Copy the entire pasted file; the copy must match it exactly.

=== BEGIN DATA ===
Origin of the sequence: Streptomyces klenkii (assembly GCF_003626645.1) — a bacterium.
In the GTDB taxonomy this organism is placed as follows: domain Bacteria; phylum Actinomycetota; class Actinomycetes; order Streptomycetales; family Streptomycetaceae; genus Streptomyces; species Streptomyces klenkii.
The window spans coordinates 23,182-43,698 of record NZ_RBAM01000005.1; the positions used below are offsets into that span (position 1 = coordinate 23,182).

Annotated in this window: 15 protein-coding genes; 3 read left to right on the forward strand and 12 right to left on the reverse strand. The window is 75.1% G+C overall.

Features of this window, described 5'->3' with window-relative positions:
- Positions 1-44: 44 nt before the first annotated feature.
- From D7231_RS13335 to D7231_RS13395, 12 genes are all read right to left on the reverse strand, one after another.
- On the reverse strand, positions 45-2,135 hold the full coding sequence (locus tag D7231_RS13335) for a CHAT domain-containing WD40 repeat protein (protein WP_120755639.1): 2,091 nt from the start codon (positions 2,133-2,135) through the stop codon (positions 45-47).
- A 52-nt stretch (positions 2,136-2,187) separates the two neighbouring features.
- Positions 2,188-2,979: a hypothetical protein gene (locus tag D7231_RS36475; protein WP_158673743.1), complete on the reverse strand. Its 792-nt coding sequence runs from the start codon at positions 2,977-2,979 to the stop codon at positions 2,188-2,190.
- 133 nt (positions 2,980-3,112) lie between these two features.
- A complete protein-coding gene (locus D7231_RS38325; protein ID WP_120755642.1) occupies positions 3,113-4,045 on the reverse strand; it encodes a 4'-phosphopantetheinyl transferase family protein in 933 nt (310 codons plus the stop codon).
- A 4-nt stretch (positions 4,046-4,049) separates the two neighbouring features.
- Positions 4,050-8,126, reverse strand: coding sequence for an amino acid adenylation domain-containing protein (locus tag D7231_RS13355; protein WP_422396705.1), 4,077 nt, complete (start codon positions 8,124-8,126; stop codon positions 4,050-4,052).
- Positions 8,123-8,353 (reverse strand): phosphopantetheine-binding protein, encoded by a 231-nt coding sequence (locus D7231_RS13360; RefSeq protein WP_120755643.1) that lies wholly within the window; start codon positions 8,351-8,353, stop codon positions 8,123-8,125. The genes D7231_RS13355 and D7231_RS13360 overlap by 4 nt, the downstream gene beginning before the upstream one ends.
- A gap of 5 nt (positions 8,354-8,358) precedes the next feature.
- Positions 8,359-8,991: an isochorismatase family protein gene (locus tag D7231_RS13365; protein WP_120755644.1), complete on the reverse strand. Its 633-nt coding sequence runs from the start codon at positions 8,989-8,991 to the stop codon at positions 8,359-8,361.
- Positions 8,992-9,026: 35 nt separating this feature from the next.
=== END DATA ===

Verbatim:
Origin of the sequence: Streptomyces klenkii (assembly GCF_003626645.1) — a bacterium.
In the GTDB taxonomy this organism is placed as follows: domain Bacteria; phylum Actinomycetota; class Actinomycetes; order Streptomycetales; family Streptomycetaceae; genus Streptomyces; species Streptomyces klenkii.
The window spans coordinates 23,182-43,698 of record NZ_RBAM01000005.1; the positions used below are offsets into that span (position 1 = coordinate 23,182).

Annotated in this window: 15 protein-coding genes; 3 read left to right on the forward strand and 12 right to left on the reverse strand. The window is 75.1% G+C overall.

Features of this window, described 5'->3' with window-relative positions:
- Positions 1-44: 44 nt before the first annotated feature.
- From D7231_RS13335 to D7231_RS13395, 12 genes are all read right to left on the reverse strand, one after another.
- On the reverse strand, positions 45-2,135 hold the full coding sequence (locus tag D7231_RS13335) for a CHAT domain-containing WD40 repeat protein (protein WP_120755639.1): 2,091 nt from the start codon (positions 2,133-2,135) through the stop codon (positions 45-47).
- A 52-nt stretch (positions 2,136-2,187) separates the two neighbouring features.
- Positions 2,188-2,979: a hypothetical protein gene (locus tag D7231_RS36475; protein WP_158673743.1), complete on the reverse strand. Its 792-nt coding sequence runs from the start codon at positions 2,977-2,979 to the stop codon at positions 2,188-2,190.
- 133 nt (positions 2,980-3,112) lie between these two features.
- A complete protein-coding gene (locus D7231_RS38325; protein ID WP_120755642.1) occupies positions 3,113-4,045 on the reverse strand; it encodes a 4'-phosphopantetheinyl transferase family protein in 933 nt (310 codons plus the stop codon).
- A 4-nt stretch (positions 4,046-4,049) separates the two neighbouring features.
- Positions 4,050-8,126, reverse strand: coding sequence for an amino acid adenylation domain-containing protein (locus tag D7231_RS13355; protein WP_422396705.1), 4,077 nt, complete (start codon positions 8,124-8,126; stop codon positions 4,050-4,052).
- Positions 8,123-8,353 (reverse strand): phosphopantetheine-binding protein, encoded by a 231-nt coding sequence (locus D7231_RS13360; RefSeq protein WP_120755643.1) that lies wholly within the window; start codon positions 8,351-8,353, stop codon positions 8,123-8,125. The genes D7231_RS13355 and D7231_RS13360 overlap by 4 nt, the downstream gene beginning before the upstream one ends.
- A gap of 5 nt (positions 8,354-8,358) precedes the next feature.
- Positions 8,359-8,991: an isochorismatase family protein gene (locus tag D7231_RS13365; protein WP_120755644.1), complete on the reverse strand. Its 633-nt coding sequence runs from the start codon at positions 8,989-8,991 to the stop codon at positions 8,359-8,361.
- Positions 8,992-9,026: 35 nt separating this feature from the next.